Anabaptist churches in Asia, Africa, and Latin America have grown rapidly in recent years, while membership and attendance numbers in North American and European churches have declined. In Winds of the Spirit, authors Conrad Kanagy, Tilahun Beyene, and Richard Showalter examine some of the reasons for this pattern through a recent study of Anabaptist churches of the Global South.
Across the Global South, the movement of the Holy Spirit is shaping the Anabaptist church, leading the authors to see parallels with the early church and with the 16th century Anabaptists. As with the early church and the early Anabaptist Church, churches of the Global South share a commitment to mission and witness, deep piety, vital spirituality, and to care and justice for the poor and marginalized.
The authors examined data from 10 countries and 18,000 church members as part of a Multi-Nation Anabaptist Profile. Richard Showalter and Tilahun Beyene brought “invaluable [experience] in understanding relevant issues that need to be addressed” and years of partnerships in the Global South, according to Conrad Kanagy. Kanagy brought his cross-cultural sociological experience and skills, as well as his experience directing the 2006 Church Member Profile for Mennonite Church USA.
What is driving the spiritual vitality of Anabaptist churches in the Global South? “The Spirit always goes where accepted,” says Kanagy. He believes that church history shows this, as the geographic “center of gravity” for Christianity has moved around the globe, depending on where Christians embrace and anticipate God’s activity.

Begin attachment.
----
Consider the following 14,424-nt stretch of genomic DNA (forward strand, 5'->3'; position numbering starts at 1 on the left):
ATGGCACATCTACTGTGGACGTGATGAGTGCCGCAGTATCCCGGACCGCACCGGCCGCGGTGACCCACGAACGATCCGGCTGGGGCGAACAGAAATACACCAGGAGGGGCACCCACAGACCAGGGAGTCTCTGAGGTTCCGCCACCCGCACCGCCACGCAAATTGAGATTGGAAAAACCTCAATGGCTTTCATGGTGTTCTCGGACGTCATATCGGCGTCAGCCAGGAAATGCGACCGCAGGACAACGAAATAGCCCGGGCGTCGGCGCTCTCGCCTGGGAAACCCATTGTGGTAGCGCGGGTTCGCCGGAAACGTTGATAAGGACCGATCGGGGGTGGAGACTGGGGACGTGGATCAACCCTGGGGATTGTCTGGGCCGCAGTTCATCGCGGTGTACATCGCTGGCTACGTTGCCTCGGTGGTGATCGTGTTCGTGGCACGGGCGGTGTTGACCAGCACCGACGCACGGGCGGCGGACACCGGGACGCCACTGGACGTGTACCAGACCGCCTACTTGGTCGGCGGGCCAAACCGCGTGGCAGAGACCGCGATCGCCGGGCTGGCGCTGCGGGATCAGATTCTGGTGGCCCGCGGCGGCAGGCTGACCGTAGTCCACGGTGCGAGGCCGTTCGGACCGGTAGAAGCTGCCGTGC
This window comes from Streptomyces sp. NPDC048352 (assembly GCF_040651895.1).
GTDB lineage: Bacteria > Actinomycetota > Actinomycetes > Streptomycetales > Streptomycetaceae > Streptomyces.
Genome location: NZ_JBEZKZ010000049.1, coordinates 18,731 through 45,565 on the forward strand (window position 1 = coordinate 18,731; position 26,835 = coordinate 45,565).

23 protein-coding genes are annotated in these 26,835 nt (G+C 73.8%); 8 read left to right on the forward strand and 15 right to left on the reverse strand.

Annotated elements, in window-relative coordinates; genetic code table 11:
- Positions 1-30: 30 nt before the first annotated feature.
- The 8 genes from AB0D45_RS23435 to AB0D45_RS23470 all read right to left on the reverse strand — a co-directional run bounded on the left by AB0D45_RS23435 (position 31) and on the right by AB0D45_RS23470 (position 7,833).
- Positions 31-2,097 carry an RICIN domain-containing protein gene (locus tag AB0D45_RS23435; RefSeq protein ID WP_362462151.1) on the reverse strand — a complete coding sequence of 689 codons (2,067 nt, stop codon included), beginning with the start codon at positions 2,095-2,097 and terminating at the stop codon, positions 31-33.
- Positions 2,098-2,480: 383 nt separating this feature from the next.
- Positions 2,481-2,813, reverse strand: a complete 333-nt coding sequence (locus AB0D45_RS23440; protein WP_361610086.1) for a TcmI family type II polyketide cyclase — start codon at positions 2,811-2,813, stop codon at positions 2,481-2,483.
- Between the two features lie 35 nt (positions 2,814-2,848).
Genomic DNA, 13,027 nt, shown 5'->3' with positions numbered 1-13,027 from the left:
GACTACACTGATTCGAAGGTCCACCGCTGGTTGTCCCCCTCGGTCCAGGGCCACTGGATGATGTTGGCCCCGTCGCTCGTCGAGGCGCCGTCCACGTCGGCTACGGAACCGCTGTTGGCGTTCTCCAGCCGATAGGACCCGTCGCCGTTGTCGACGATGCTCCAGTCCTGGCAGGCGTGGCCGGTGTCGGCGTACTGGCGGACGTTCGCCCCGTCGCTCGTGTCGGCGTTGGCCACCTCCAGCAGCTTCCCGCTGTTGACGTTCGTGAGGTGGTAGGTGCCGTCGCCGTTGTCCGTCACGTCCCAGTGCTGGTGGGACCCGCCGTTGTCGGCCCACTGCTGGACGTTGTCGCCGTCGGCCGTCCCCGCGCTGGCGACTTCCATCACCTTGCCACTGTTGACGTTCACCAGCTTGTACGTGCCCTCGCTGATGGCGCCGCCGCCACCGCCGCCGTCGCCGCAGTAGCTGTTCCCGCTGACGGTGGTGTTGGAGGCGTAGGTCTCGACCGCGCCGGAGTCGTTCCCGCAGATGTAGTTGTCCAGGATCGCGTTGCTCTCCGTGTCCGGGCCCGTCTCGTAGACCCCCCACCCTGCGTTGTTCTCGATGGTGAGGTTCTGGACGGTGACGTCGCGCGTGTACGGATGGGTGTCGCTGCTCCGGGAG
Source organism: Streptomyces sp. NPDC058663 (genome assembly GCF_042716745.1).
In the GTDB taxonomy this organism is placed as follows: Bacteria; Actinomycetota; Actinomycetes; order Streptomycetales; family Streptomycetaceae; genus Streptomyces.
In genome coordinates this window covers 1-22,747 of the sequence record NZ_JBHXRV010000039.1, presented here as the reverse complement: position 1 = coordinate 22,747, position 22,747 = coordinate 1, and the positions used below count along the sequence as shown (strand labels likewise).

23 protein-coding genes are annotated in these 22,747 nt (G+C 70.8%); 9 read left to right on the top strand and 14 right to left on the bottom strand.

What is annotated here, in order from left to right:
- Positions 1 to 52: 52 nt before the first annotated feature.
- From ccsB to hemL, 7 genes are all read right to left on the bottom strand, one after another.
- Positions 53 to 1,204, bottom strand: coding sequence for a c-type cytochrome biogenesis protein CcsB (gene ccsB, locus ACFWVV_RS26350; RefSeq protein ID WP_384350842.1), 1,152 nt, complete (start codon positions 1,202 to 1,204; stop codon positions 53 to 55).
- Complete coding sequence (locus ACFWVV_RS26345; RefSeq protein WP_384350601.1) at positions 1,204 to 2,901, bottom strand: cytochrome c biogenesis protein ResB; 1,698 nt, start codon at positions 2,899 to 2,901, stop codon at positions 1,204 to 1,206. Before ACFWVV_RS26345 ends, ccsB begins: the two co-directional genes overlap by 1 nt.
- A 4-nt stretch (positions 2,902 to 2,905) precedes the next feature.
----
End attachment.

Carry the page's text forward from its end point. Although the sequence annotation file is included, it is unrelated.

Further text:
In addition, the writers examine topics on which the findings shed light, such as mission, Anabaptism, and the Holy Spirit. Considering the common denominator of Pentecostalism, they look at the link between the movement of the Holy Spirit in Global South Anabaptist churches and the global Pentecostal movement. They conclude with their views on what will shape global Anabaptism into the 21st century.
Kanagy believes that Global South churches are important to the health of the North American church. “I don’t think our congregations in North America will make significant changes without partnerships in the Global South,” he says. He believes this important connection can be made as guests from the Global South regularly join Northern churches for worship, preaching, and to “speak into our perspectives.”
Winds of the Spirit is a tool churches of the North can use to evaluate their faithfulness, witness, and commitment to Jesus, Kanagy says. Convergence between North and South could potentially “ignite a global partnership that could ensure spiritual vitality and faithfulness to Jesus in both hemispheres.”
--Sept. 6, 2012
Tilahun Beyene is coordinator of International Missions Association, affiliated with Eastern Mennonite Missions. A long-time leader in Ethiopia’s Meserete Kristos Church, he authored I Will Build My Church, the Amharic language history of the growth of the MKC.
Conrad Kanagy is professor of sociology at Elizabethtown College, Pa., and pastor of Elizabethtown Mennonite Church. He authored Road Signs for the Journey, based on the 2006 Mennonite Church USA Church Member Profile.